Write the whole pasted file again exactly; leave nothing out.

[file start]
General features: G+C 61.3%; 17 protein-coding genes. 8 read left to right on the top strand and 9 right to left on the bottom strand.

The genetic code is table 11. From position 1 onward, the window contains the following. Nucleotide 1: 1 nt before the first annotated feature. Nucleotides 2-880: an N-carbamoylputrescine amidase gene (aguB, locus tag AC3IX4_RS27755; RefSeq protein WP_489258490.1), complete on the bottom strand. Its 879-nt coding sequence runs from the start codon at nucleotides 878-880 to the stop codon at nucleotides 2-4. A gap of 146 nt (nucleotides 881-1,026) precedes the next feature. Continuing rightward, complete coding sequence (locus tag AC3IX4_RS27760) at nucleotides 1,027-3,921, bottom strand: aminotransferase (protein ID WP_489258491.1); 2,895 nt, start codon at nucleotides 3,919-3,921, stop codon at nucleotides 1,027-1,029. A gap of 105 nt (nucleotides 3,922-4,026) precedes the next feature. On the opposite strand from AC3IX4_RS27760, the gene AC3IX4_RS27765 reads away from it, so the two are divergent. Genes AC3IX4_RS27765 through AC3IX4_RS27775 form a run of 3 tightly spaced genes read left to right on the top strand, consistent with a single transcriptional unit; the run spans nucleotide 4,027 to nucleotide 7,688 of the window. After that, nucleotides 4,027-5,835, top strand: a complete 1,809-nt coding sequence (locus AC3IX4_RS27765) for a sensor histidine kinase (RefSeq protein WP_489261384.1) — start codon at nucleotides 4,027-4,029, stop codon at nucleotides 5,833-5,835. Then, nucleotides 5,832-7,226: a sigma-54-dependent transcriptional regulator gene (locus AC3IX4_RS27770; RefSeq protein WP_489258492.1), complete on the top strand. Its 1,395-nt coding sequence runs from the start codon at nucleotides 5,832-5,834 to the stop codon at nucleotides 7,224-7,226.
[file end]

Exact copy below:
General features: G+C 61.3%; 17 protein-coding genes. 8 read left to right on the top strand and 9 right to left on the bottom strand.

The genetic code is table 11. From position 1 onward, the window contains the following. Nucleotide 1: 1 nt before the first annotated feature. Nucleotides 2-880: an N-carbamoylputrescine amidase gene (aguB, locus tag AC3IX4_RS27755; RefSeq protein WP_489258490.1), complete on the bottom strand. Its 879-nt coding sequence runs from the start codon at nucleotides 878-880 to the stop codon at nucleotides 2-4. A gap of 146 nt (nucleotides 881-1,026) precedes the next feature. Continuing rightward, complete coding sequence (locus tag AC3IX4_RS27760) at nucleotides 1,027-3,921, bottom strand: aminotransferase (protein ID WP_489258491.1); 2,895 nt, start codon at nucleotides 3,919-3,921, stop codon at nucleotides 1,027-1,029. A gap of 105 nt (nucleotides 3,922-4,026) precedes the next feature. On the opposite strand from AC3IX4_RS27760, the gene AC3IX4_RS27765 reads away from it, so the two are divergent. Genes AC3IX4_RS27765 through AC3IX4_RS27775 form a run of 3 tightly spaced genes read left to right on the top strand, consistent with a single transcriptional unit; the run spans nucleotide 4,027 to nucleotide 7,688 of the window. After that, nucleotides 4,027-5,835, top strand: a complete 1,809-nt coding sequence (locus AC3IX4_RS27765) for a sensor histidine kinase (RefSeq protein WP_489261384.1) — start codon at nucleotides 4,027-4,029, stop codon at nucleotides 5,833-5,835. Then, nucleotides 5,832-7,226: a sigma-54-dependent transcriptional regulator gene (locus AC3IX4_RS27770; RefSeq protein WP_489258492.1), complete on the top strand. Its 1,395-nt coding sequence runs from the start codon at nucleotides 5,832-5,834 to the stop codon at nucleotides 7,224-7,226.